As I said last week, get ready for some volatility. Stocks most everywhere fell last week but it wasn’t a one way ride. Down Monday, up Tuesday, flat Wednesday, smacked around Thursday and an end of the week rally on Friday. The S&P 500 finished the week down 1.28%. Foreign markets, particularly emerging ones, were generally weaker. Europe was down over 2.5% as Spain got a downgrade and worries continued to mount about the still unresolved Euro debt crises. Australia and Japan were even bigger losers, both down over 4% on the week. And it should be noted that Japan was having a rough week even prior to the devastating earthquake Friday. Monday will likely not be a pretty day for the Nikkei but how it affects other markets is harder to predict.
The earthquake in Japan is a human tragedy and our thoughts and prayers go out to those affected. If you can afford to help, I urge you to visit some of these sites and do what you can:
From an investor’s perspective, the earthquake is a reminder that we can never predict the future. The only protections we have for our portfolios are diversification and a healthy dose of conservative skepticism. While we concentrate on the known unknowns concerning the economy, it is often the unknown unknowns that create the largest dislocations in markets. As if the ongoing revolutions in the Middle East, the newly re-emerging debt crisis in Europe, inflation in emerging markets and here at home weren’t enough to worry about, we now have the ripple effects of the earthquake and tsunami with which to contend.
At this early moment, there is no way to predict the economic consequences of the tragedy except to say that it is never a positive when the productive capacity of a country is destroyed by a natural disaster. I have already seen a number of commentators announce that this will be a "stimulus" for the Japanese economy. Commentators who make such pronouncements should have their economic commentating license revoked. Bastiat wrote the Parable of the Broken Window over 160 years ago and some people still can’t seem to get it through their thick skulls that breaking things and rebuilding them is the path to the poorhouse, not a job creation program.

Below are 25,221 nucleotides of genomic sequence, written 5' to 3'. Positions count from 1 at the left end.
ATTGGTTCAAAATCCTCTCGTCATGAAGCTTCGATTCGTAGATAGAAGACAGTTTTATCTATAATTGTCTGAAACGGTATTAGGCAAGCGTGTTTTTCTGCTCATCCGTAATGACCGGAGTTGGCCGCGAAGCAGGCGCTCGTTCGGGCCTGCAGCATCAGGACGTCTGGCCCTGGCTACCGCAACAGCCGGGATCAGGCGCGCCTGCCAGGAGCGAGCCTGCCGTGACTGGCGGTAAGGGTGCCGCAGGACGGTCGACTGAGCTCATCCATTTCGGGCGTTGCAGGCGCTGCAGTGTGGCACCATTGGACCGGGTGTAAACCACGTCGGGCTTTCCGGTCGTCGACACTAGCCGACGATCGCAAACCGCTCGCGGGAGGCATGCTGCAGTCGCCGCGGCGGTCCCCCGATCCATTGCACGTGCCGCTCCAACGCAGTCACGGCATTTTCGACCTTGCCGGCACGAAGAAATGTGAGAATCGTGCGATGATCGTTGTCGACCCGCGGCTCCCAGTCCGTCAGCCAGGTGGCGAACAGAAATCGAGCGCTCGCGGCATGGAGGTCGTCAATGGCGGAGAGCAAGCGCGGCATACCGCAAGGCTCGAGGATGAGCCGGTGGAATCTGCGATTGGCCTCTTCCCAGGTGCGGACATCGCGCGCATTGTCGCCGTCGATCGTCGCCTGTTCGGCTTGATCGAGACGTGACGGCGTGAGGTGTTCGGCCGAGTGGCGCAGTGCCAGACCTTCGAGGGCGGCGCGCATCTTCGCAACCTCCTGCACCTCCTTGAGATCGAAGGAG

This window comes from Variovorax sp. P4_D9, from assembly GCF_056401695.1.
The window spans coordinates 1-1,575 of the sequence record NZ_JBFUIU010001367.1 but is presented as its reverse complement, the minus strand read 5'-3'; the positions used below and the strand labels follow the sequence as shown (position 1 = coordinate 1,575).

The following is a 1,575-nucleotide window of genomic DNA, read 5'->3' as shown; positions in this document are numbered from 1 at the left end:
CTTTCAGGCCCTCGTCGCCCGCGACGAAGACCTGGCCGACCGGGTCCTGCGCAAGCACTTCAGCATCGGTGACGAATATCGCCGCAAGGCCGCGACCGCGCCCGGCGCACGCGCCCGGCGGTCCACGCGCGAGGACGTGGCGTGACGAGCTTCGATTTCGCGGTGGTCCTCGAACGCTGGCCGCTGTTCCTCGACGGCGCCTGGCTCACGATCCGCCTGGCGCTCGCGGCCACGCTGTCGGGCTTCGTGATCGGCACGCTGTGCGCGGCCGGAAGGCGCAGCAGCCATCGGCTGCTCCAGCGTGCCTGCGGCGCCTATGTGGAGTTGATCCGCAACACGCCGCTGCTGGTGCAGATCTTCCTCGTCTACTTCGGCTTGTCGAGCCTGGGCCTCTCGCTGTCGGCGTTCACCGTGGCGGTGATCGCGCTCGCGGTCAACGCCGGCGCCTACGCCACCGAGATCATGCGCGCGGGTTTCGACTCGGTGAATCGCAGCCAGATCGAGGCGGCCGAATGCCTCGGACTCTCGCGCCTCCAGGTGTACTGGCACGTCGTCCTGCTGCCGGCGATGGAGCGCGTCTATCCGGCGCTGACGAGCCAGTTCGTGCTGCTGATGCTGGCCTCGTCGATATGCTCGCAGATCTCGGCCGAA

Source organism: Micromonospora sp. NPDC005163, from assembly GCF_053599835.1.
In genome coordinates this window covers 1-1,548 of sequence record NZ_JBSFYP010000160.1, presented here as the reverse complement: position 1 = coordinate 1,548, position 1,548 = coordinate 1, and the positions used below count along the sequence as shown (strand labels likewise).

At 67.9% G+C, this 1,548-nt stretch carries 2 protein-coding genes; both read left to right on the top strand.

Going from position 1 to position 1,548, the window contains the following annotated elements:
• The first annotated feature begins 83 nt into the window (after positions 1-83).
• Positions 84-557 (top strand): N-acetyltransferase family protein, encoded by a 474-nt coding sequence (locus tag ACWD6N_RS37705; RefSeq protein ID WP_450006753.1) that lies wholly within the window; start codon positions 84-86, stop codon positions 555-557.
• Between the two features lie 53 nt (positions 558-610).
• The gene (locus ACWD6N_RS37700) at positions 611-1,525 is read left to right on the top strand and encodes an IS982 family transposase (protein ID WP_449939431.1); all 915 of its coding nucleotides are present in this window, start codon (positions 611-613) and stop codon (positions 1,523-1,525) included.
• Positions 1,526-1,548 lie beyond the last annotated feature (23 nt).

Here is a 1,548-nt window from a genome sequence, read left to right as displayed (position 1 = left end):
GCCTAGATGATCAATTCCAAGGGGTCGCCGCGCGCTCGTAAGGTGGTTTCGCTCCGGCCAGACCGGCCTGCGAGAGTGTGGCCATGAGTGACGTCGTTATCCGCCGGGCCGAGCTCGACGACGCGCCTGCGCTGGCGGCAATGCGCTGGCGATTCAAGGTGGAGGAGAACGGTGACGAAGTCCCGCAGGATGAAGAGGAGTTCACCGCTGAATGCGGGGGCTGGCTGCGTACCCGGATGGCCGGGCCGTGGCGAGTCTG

The simple fact is that the money spent on reconstruction is money that would have been spent elsewhere absent the destruction. Now that capital will have to be devoted to merely restoring the previous status quo and even if the buildings and other infrastructure are new and better, it is still not a net gain. We cannot know what good might have come from the spending and investment foregone. One should also be careful assuming that the damage will be confined to Japan. It is an interconnected world and the capital devoted to rebuilding will have an effect outside Japan. In case everyone has forgotten, the Japanese government is essentially broke and will be borrowing to pay for reconstruction. Even if the funds are all raised internally, there will be a smaller pool of capital available for the world. Japanese investors who fund the increased deficit will not be able to buy things like Australian stocks and bonds not to mention U.S. Treasury Notes.
This may be the beginning of the end for the protracted Japanese malaise but probably not in a positive way. The Japanese government is in debt up to their top knots and this just brings closer the day when they will finally be forced to pay market rates to borrow. James Grant said back in the 90s that shorting Japanese government bonds was the greatest short of all time. It must surely seem like a lifetime for all the macro traders who have made that bet and lost time and time again. But while his timing may have been off, Grant is surely right that the day will come, maybe sooner now, when interest rates rise and the Yen falls ... a lot. How that affects the rest of the world is something only time will tell but it seems unlikely to be a positive in the short term.
The concerns about the world economy seem to grow by the day and I remain extremely cautious. Our exposure to stocks has steadily dropped over the last few months and it dropped a bit more last week. In addition, I took profits on a long held position in high yield bonds, selling half. I have maintained our exposure to commodities so far, but if the economy slows, that will have to be revisited as well. It appears to this observer that the correction is just getting started and while cash doesn’t pay much, it does have the appealing quality of maintaining its value in nominal - if not real - terms. Stocks are not cheap by my measure and could easily surprise to the downside. Our economy, as noted below, is recovering but it is a tenuous, saw-toothed advance at best. I still see no reason to believe that we will get our fiscal house in order anytime soon - absent another crisis - and monetary policy is rapidly becoming a headwind in the form of higher prices. Stay on your toes; this isn’t buy and hold time.